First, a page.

By representing desires that cannot be reduced to the specularisms of desire for the phallus—whose rejection in Eva Luna is linked to Eva's reassertion of an autonomous gender difference—Allende undermines the monologic system of patriarchal difference. Instead of Lacan's descriptive/prescriptive family romance, Eva Luna, for example, starts from a refigured family in which the maternal and feminine are privileged. Eva first reaches out to the male other not in psychic rejection of her dead mother, nor even in substitution of that mother('s lack). She reaches out in desire and, in part, in response to the economic positioning of women and to the problematic models of femininity internalized by her other 'mothers' (Madrina and Elvira).

Eva undergoes a learning process which begins with love for the father, Riad Halabi. As she later realizes, his paternalist form of patriarchy permits her to appropriate the positive aspects of his discourse of femininity, to survive through his protection, and to be encouraged by him to depart on a journey towards an equal subject status which transcends paternalism. Nostalgia for the 'protection' afforded by a paternalist patriarchy was a common feature of the early years of the Pinochet regime, not only in the regime's own refiguration of the ideal family but amongst many women obliged to take on sole responsibility for family income in harsh economic conditions (Chuchryk 1989; Boyle 1992). In the novel, Eva's nostalgia is dissipated in a double movement. On the one hand, there is her realization that a paternalist regime infantilizes women. On the other, there is Riad Halabi's failure to recognize her as an independent woman who seeks equal subject status. She is thus outside the specularisms of paternalism, desirable neither as daughter nor as daughter/lover.

This experience is related to the reader in the critical self-commentary which characterizes key moments in the complex time shifts of the narrative voice (Aguirre Rehbein 1991). Another mode of critical appraisal is dialogue between characters of equal status united by bonds of affect and shared experience, as in Eva and Melecio-Mimí's discussions of bodies, genders, and relationships. Contested positions are set out in terms of both feelings and possible outcomes. Although, when Melecio-Mimí chooses not to have the operation, the narrative ultimately reinforces Eva's position, the different discourses have nonetheless illuminated their relationship and brought into play a range of evaluation systems. The final selection of one rather than another refers once again to the possibility of rejecting the violation of the body required to normalize Mimí in patriarchal gender terms. Having found a male lover who is not rigidly bound to the patriarchal order, Mimí goes on to make his/her gender troublingly public in Eva's telenovela.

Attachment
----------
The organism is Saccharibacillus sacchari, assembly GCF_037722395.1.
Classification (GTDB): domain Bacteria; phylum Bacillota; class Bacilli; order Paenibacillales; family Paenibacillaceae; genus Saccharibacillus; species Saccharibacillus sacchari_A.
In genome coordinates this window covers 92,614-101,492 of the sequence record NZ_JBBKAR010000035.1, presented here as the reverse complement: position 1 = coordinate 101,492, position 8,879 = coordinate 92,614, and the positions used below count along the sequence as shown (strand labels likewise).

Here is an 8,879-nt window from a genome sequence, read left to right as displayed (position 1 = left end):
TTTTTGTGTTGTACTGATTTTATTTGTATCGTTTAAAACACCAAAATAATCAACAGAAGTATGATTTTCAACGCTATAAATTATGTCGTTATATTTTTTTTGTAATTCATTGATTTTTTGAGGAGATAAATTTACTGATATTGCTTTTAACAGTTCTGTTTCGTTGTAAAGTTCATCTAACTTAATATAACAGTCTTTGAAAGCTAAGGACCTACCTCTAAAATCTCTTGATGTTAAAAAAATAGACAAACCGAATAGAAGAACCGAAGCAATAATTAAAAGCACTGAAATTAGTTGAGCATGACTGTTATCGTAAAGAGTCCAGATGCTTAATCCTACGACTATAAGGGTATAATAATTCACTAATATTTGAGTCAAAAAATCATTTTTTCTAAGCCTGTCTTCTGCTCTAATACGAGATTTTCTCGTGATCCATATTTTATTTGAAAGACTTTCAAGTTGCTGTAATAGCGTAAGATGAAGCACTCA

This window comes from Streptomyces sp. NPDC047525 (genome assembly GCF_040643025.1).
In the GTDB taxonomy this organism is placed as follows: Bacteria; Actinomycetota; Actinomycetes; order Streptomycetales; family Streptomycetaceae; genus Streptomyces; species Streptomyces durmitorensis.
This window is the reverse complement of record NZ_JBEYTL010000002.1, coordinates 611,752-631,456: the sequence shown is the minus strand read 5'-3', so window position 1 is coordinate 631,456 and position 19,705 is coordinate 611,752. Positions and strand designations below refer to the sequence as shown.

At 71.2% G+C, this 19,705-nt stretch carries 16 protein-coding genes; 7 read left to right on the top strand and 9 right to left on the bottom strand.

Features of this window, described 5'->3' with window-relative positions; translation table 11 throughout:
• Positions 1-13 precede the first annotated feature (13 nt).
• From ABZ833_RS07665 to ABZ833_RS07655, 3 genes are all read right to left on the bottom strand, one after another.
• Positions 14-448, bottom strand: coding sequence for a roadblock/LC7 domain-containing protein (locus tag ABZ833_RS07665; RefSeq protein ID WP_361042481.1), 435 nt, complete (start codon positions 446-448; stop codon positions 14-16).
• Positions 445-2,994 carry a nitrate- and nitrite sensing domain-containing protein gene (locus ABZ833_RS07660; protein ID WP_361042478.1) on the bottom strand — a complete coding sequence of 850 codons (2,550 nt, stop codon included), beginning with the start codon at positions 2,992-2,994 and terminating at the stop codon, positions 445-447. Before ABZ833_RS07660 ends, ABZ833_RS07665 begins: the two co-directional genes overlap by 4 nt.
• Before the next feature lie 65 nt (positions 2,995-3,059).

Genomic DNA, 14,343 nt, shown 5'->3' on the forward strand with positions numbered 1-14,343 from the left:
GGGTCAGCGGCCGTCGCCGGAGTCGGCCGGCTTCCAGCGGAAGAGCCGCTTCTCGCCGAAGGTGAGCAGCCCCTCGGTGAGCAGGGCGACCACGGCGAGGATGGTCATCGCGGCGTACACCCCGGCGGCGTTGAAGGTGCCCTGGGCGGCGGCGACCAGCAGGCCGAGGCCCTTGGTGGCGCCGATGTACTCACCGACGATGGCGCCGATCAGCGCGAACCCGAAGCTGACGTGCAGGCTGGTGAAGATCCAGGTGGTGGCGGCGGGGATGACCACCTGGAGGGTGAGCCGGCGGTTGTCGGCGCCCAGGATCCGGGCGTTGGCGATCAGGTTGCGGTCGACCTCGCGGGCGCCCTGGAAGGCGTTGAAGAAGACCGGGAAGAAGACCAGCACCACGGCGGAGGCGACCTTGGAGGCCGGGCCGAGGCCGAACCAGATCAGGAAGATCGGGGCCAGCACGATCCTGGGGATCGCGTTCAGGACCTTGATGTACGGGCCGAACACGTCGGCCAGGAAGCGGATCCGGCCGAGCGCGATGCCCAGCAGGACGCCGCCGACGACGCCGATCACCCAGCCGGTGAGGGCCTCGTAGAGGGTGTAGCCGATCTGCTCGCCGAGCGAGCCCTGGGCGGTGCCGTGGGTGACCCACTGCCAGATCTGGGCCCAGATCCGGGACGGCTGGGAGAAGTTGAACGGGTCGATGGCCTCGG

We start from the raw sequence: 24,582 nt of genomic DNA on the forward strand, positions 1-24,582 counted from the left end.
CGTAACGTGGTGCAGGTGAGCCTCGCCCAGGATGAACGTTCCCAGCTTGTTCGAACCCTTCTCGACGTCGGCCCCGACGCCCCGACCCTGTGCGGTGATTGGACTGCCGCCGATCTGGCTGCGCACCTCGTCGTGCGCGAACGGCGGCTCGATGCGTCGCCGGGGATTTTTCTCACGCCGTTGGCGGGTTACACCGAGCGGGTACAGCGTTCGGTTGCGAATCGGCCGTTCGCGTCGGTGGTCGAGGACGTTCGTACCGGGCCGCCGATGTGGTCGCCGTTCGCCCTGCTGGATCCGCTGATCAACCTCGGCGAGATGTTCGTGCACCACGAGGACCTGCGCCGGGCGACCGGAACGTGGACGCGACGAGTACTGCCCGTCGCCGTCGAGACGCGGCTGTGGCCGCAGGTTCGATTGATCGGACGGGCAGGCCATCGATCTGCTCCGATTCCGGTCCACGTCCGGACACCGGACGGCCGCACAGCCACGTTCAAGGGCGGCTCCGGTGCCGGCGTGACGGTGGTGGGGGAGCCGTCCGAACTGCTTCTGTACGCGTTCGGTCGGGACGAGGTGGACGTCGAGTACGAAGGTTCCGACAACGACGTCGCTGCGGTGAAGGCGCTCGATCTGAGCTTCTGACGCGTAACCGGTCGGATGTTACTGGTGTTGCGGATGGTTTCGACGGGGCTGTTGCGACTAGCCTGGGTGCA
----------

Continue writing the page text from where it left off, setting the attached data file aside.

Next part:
Eva's journey takes her through a series of relationships with seductive patriarchal masculinities. However she finally chooses not the Romantic hero Huberto—whose performance of machismo continues in the gendered politics of the guerrilla group—but the contrasting male character Rolf Carlé. Despite their different histories Eva and Rolf are able to construct a common, hybrid, narrative together. Or rather Eva constructs one for them both. It is significant that, despite their equal socio-economic status, shared politics, companionship, and erotic compatibility, as in the basic pattern of romance literature there is still a difference to address—in this case Rolf's emotional difficulties: 'Ese hombre tan veloz cuando se trata de captar una imagen con la cámara, resulta bastante torpe ante sus propias emociones' (That man is quick to catch an image on film but pretty sluggish when it comes to his own emotions) (1988: 279).

Their relationship rejects configurations of unequal complementarity, absolute incommunication, or domination/submission. Instead it proposes an equality that works not through the abolition of difference (which would mean the death of the subject) or through the subsuming of one difference into the realm of the other (the logic of specularity) but through respect for what Jacques Derrida terms 'the trace of the other'. Here the reassertion of gender difference functions to preserve the integrity of ethnic and other differences in a rearticulation of hybrid micro and macro identities. So, where Karrer reads the metaphors of fusion in Allende's writing as part of a homogeneous post-war mestizaje, I would argue a need to differentiate between specific ideologies of mestizaje in the context of emergent articulations of hybridity and transculturation.3